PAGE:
ideology of hill capital
Sinhala consciousness in The Kandyan
Period -1590s to 1815 by Michael Roberts- (Vijitha Yapa Publications).Reviewed
by Professor Bertram Bastiampillai
An intensely researched comprehensive
study, this work leaves the reader inundated on Sinhala Consciousness
during the Kandyan period. Roberts challenges and disproves the
conclusion now in mode about the origins of ethnic identities in
Sri Lanka, and their indebtedness to the effects of Colonial government
and resultant "modernization".
does not wholly rely on written data to construct the thesis he
argues out, drawing his insight from oral records, visual, iconic
and dramatic transmissions to proclaim the survival of a Sinhala
consciousness. This Sinhala realization harks back to a time before
British rule was ingrained not only within the political elite.
is questioning critically past accounts of the concept of nation
and nationalism, hitherto propounded, and looks critically at the
conventional idea of the origins of national identity.
sets out his arguments constructively and leaves the reader with
ideas to ponder upon. Referring to War poems and other evidence
from the Kandyan times, Roberts unfolds the political culture prevalent
then and concludes that Sinhala ideology and not merely a Kandyan
introductory chapter is focused on discussion of the Sinhala identity
in time and place. Intellectual developments in the West and the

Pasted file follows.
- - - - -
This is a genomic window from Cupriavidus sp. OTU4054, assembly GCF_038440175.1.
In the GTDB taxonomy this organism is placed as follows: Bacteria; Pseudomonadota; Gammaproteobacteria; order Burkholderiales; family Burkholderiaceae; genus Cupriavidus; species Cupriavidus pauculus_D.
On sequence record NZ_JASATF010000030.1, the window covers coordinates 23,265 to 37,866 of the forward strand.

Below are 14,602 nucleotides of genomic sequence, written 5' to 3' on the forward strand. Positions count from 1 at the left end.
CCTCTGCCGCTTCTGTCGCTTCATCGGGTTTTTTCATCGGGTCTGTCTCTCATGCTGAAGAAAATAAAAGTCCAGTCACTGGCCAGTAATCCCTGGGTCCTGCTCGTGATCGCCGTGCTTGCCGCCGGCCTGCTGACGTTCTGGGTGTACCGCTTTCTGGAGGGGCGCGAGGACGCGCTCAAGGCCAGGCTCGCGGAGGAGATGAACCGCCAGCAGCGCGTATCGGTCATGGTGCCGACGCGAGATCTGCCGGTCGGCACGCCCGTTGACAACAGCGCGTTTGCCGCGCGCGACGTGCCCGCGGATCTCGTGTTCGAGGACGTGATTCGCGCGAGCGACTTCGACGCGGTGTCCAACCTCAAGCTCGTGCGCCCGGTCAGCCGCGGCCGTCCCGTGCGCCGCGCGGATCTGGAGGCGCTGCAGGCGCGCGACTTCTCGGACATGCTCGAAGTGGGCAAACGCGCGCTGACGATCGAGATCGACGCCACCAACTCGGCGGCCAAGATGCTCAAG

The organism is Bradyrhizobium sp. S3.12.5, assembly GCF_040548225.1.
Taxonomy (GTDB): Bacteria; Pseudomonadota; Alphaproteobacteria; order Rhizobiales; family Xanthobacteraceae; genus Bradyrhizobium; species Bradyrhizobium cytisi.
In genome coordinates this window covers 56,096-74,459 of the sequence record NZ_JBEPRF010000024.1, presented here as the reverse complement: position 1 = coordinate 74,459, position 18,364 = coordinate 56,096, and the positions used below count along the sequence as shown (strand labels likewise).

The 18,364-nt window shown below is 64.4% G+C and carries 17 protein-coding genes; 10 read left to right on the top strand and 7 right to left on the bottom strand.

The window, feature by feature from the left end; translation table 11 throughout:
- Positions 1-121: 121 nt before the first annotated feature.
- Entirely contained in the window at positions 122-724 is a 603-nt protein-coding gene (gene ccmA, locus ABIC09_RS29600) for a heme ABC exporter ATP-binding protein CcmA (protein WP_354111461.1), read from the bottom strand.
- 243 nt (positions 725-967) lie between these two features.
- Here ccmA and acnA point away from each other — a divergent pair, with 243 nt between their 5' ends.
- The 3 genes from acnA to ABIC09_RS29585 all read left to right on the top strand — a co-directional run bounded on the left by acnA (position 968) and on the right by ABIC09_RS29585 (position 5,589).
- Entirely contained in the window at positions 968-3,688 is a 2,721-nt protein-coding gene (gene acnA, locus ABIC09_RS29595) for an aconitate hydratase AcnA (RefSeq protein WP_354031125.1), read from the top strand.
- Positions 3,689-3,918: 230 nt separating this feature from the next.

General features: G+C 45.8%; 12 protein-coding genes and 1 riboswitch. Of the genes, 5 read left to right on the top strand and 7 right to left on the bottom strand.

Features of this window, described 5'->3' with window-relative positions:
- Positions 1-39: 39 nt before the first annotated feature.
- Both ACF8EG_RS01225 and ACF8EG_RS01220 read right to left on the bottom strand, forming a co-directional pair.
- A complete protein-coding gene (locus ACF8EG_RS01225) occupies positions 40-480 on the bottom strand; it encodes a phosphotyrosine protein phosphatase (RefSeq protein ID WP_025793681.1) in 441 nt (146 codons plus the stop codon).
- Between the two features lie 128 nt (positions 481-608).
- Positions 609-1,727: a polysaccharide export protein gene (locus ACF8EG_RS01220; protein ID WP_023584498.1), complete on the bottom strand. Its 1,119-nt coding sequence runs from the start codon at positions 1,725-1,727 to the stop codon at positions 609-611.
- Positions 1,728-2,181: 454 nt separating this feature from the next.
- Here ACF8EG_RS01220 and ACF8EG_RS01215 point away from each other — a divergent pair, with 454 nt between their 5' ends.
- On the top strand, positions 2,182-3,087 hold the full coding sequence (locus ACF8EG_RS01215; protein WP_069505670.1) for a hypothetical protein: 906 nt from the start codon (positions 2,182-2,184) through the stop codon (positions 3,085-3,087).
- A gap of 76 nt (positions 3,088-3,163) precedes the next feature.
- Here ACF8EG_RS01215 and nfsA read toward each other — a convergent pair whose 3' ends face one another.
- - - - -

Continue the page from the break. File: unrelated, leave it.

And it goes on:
debate on communalism in India affected Sri Lanka from the early
1980s.The author is concerned of a Sinhala consciousness riveted
on the culture, country and religion.
asserts that some of the low country population of Sinhala speakers
were associated with the Kandyan Kingdom known as Sinhale. Moreover,
the political economy of the 17th and 18th centuries and a detailed
elaboration of the nature of the Kandyan state formation helps the
reader's understanding of the discussed text.
writer then turns his interest towards the political ideologies
that underlay activities in the Kandyan Kingdom which he rather
prefers to call the Kingdom of Sinhale. Kandy, around 1591-1604
under King Vimaladharmasuriya emerged as the only Sinhala state,
heir to the idea of Sinhale. Sinhale, Sihale or Sinhala in the Kandyan
times earlier connoted the whole island, the author contends. But
Trisinhala nevertheless has apparently been territorially used primarily
to denote the Kandyan Kingdom.
also had been applied in a restricted manner to indicate areas directly
managed by the Kandyan King as distinct from those held by the Dutch
and the British in the 18th and early 19th centuries. Subsequent
concepts and ideas had supplied to the original meaning of a term
different understanding and interpretation. To Roberts the capital
Senkadagala was a convergent centre that could signify a whole Kingdom
and seemingly does so.
on, the author emphasizes Sinhale and Sinhala consciousness vis-a-vis
the British during 1875-1915. Earlier, the King had been god-like
to the ruling elements within Sinhale but subsequently changes of
Roberts says something new, formidably difficult to digest. There
is bound to be sharp differences of opinions and no easy acceptance
of the researcher's contentions and conclusion. But those who value
history surely should read this book. It whets one's curiosity.
Roberts has strained the sources to reach his conclusions and it